Homeless Stigmatized

Once again I feel a need to speak up about the continued stigmatization of the homeless population in Kelowna.

First, the community shuns these 'undesirables'. We ask them to move along, stop sitting on the sidewalks near downtown businesses and cease loitering in the parks. Next, we take away their shopping carts - often the only way they can keep their few possessions together.

All through it city officials, police and the media refer to a 'criminal element' in our downtown who are damaging the city's reputation as a welcoming resort community and who are driving precious tourists away.

I do not wish to downplay the problem of homelessness or say that a downtown core filled with street people is acceptable, but what I do want to stress is that pushing these people along and criminalizing them is not going to solve the problem.

It is true that many individuals living on the streets of our city commit crimes. There are robberies, assaults and drug deals. Still, these criminal acts are not the primary problem, but are typically a symptom of a life on the street, untreated mental illness or addiction.

Do you honestly think that the homeless guy pushing dope downtown is the criminal element at the root of the drug trade in our city? Drugs are a billion dollar industry in our province and those organizing this industry are not the scruffy addicts lining up for a meal at the Gospel Mission.

Our primary targets in the fight against drugs should be the organized criminals getting rich from it. Again, this is not to say we should turn a blind eye to the more petty dealers in our city, but these are individuals likely trapped in an addiction themselves who are trying to survive. What they need is help not an iron fist.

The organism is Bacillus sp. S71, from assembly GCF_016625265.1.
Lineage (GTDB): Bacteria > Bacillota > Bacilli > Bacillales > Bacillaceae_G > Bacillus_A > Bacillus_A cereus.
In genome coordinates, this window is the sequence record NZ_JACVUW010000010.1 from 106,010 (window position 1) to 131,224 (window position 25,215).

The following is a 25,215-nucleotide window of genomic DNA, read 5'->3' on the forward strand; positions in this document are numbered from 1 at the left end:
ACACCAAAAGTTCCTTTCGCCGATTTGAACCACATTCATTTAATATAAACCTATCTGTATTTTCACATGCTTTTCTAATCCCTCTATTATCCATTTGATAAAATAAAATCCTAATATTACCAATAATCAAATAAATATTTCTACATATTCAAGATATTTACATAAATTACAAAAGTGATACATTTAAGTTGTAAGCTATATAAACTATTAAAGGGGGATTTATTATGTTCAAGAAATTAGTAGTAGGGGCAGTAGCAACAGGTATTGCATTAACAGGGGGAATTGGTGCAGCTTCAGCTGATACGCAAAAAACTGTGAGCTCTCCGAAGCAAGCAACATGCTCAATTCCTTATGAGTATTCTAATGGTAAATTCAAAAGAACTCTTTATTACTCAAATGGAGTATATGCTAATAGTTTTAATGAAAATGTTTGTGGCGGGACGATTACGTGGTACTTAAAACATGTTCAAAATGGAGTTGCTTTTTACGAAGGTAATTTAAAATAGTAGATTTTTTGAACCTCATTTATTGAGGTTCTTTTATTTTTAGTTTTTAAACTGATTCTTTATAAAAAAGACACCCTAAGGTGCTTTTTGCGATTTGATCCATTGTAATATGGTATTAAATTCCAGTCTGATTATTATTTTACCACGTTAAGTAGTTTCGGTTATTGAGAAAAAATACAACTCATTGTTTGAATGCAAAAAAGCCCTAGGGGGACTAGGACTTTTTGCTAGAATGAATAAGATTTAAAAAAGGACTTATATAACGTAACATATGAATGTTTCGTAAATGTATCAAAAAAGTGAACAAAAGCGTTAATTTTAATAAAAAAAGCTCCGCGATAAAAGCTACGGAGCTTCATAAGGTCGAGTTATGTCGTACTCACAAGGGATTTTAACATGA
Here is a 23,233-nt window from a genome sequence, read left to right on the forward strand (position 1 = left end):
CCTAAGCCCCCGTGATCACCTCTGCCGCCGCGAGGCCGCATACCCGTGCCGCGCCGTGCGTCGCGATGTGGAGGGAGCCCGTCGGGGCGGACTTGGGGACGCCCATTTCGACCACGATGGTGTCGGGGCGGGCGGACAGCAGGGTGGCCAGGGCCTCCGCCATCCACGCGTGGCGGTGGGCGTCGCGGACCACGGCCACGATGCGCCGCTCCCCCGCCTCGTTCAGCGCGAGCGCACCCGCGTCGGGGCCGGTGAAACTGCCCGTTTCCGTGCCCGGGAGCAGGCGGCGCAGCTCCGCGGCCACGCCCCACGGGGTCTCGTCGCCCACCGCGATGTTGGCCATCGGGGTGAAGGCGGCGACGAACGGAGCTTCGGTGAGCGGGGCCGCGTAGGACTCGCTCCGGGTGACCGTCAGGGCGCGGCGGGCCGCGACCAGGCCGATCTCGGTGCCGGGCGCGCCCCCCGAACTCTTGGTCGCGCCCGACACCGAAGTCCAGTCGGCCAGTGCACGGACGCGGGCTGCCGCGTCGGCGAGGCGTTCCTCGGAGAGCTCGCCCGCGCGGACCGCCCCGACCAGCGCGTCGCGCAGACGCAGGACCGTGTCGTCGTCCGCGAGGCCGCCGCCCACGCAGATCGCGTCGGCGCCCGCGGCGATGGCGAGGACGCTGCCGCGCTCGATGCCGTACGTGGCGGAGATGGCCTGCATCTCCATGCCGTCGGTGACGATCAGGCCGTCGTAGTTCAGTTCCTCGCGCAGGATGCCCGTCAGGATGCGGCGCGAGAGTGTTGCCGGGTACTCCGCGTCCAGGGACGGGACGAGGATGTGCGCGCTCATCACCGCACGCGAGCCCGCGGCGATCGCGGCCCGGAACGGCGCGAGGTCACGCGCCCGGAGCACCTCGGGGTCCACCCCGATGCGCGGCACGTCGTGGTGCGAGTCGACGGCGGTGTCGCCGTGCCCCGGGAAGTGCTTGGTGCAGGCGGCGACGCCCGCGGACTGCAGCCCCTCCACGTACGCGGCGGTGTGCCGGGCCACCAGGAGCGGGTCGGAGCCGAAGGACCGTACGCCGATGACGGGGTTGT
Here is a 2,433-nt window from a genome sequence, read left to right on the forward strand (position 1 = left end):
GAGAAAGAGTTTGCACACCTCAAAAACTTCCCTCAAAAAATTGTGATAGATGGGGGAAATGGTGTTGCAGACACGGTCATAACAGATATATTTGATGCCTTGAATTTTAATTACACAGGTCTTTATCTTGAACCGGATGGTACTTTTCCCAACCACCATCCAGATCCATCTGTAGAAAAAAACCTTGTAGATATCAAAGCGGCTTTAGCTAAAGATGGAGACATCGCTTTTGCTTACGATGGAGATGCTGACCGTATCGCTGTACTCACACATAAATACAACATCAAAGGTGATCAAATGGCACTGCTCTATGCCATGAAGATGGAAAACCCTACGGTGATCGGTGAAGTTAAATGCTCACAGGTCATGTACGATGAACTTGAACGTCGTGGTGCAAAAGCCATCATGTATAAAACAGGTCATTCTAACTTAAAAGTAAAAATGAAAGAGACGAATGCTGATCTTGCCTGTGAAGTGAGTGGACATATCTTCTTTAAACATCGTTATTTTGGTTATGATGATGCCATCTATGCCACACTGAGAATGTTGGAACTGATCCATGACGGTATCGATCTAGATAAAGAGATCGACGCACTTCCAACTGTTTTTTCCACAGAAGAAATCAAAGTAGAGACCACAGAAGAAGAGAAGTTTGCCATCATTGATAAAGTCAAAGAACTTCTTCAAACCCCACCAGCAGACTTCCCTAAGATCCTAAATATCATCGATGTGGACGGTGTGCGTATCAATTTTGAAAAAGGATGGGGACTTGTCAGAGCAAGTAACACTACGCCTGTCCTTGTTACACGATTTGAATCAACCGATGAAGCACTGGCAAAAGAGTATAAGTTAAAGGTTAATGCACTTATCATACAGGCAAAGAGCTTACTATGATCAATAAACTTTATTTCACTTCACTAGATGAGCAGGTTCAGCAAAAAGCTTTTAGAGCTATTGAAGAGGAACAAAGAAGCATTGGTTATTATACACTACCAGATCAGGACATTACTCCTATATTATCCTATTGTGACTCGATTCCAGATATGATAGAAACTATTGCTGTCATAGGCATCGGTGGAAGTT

As I have stated in previous columns, a large percentage of our homeless individuals are living with untreated mental illness. Estimates say that somewhere between 25 and 50 per cent of homeless individuals experience a psychiatric condition, which can make it incredibly difficult to cope with day to day life.

Many of these also struggle with some form of substance abuse. Until these problems are dealt with, there is little hope for these individuals to find stable work or be able to function well enough to pay rent and live as a contributing citizen in our community.

I strongly believe that putting in place more subsidized affordable housing in our city and accessible, integrated mental health and addiction services would go a long way toward decreasing the presence of panhandlers and petty criminals in our downtown. Not only would the city be more desirable to our needed tourists, but we would help many people restore dignity in their lives by giving them hope of a life off the streets.


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